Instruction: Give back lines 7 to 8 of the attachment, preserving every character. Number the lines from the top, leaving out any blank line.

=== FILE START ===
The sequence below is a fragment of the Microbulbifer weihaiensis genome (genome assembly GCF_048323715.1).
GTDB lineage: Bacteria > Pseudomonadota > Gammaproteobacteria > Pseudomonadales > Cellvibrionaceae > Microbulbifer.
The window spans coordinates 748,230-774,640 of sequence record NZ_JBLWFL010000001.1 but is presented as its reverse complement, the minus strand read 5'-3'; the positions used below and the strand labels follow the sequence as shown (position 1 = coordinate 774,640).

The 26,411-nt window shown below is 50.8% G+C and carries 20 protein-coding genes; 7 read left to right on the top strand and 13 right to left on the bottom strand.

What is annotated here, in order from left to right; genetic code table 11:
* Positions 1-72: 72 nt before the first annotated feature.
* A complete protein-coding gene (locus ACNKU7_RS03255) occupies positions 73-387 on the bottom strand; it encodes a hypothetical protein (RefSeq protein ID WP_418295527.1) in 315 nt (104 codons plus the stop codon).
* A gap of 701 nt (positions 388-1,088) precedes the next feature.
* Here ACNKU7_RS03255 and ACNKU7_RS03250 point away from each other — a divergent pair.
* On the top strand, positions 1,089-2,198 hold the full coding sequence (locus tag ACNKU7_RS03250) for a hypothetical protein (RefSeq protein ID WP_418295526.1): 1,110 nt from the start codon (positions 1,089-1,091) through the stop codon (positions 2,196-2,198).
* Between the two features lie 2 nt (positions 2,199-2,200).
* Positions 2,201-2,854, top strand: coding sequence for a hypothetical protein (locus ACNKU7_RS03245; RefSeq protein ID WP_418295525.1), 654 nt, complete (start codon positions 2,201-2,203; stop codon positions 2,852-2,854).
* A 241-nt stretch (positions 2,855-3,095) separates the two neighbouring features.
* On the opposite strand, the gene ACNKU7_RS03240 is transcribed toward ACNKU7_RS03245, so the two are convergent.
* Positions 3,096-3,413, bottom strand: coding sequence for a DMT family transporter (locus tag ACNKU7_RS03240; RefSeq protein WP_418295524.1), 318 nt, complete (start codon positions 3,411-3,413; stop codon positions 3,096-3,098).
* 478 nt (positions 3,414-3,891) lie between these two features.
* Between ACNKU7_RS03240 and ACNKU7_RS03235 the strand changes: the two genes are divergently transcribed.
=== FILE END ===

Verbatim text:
* A complete protein-coding gene (locus ACNKU7_RS03255) occupies positions 73-387 on the bottom strand; it encodes a hypothetical protein (RefSeq protein ID WP_418295527.1) in 315 nt (104 codons plus the stop codon).
* A gap of 701 nt (positions 388-1,088) precedes the next feature.